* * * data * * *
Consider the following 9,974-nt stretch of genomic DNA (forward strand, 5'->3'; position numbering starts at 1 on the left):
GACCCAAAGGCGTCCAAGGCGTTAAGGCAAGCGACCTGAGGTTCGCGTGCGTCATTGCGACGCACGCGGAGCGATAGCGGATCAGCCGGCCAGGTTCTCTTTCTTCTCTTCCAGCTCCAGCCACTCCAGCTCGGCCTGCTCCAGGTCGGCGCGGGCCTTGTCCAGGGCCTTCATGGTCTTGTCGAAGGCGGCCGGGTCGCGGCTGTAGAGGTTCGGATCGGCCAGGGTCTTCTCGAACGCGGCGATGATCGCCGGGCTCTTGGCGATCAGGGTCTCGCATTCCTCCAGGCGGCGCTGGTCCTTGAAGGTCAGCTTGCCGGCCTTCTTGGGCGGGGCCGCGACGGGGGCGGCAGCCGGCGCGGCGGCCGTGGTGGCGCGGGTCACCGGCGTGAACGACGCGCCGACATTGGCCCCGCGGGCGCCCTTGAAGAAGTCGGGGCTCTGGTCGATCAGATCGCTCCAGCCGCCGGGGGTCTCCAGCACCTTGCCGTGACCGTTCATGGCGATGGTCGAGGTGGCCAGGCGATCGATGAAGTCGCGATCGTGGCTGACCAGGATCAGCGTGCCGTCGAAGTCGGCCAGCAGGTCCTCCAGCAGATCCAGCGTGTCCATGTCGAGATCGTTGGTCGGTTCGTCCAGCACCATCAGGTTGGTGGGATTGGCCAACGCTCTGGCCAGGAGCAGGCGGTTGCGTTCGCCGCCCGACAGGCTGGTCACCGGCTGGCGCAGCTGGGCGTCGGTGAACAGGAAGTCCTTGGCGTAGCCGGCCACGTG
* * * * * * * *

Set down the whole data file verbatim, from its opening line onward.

Consider the following 9,974-nt stretch of genomic DNA (forward strand, 5'->3'; position numbering starts at 1 on the left):
GACCCAAAGGCGTCCAAGGCGTTAAGGCAAGCGACCTGAGGTTCGCGTGCGTCATTGCGACGCACGCGGAGCGATAGCGGATCAGCCGGCCAGGTTCTCTTTCTTCTCTTCCAGCTCCAGCCACTCCAGCTCGGCCTGCTCCAGGTCGGCGCGGGCCTTGTCCAGGGCCTTCATGGTCTTGTCGAAGGCGGCCGGGTCGCGGCTGTAGAGGTTCGGATCGGCCAGGGTCTTCTCGAACGCGGCGATGATCGCCGGGCTCTTGGCGATCAGGGTCTCGCATTCCTCCAGGCGGCGCTGGTCCTTGAAGGTCAGCTTGCCGGCCTTCTTGGGCGGGGCCGCGACGGGGGCGGCAGCCGGCGCGGCGGCCGTGGTGGCGCGGGTCACCGGCGTGAACGACGCGCCGACATTGGCCCCGCGGGCGCCCTTGAAGAAGTCGGGGCTCTGGTCGATCAGATCGCTCCAGCCGCCGGGGGTCTCCAGCACCTTGCCGTGACCGTTCATGGCGATGGTCGAGGTGGCCAGGCGATCGATGAAGTCGCGATCGTGGCTGACCAGGATCAGCGTGCCGTCGAAGTCGGCCAGCAGGTCCTCCAGCAGATCCAGCGTGTCCATGTCGAGATCGTTGGTCGGTTCGTCCAGCACCATCAGGTTGGTGGGATTGGCCAACGCTCTGGCCAGGAGCAGGCGGTTGCGTTCGCCGCCCGACAGGCTGGTCACCGGCTGGCGCAGCTGGGCGTCGGTGAACAGGAAGTCCTTGGCGTAGCCGGCCACGTG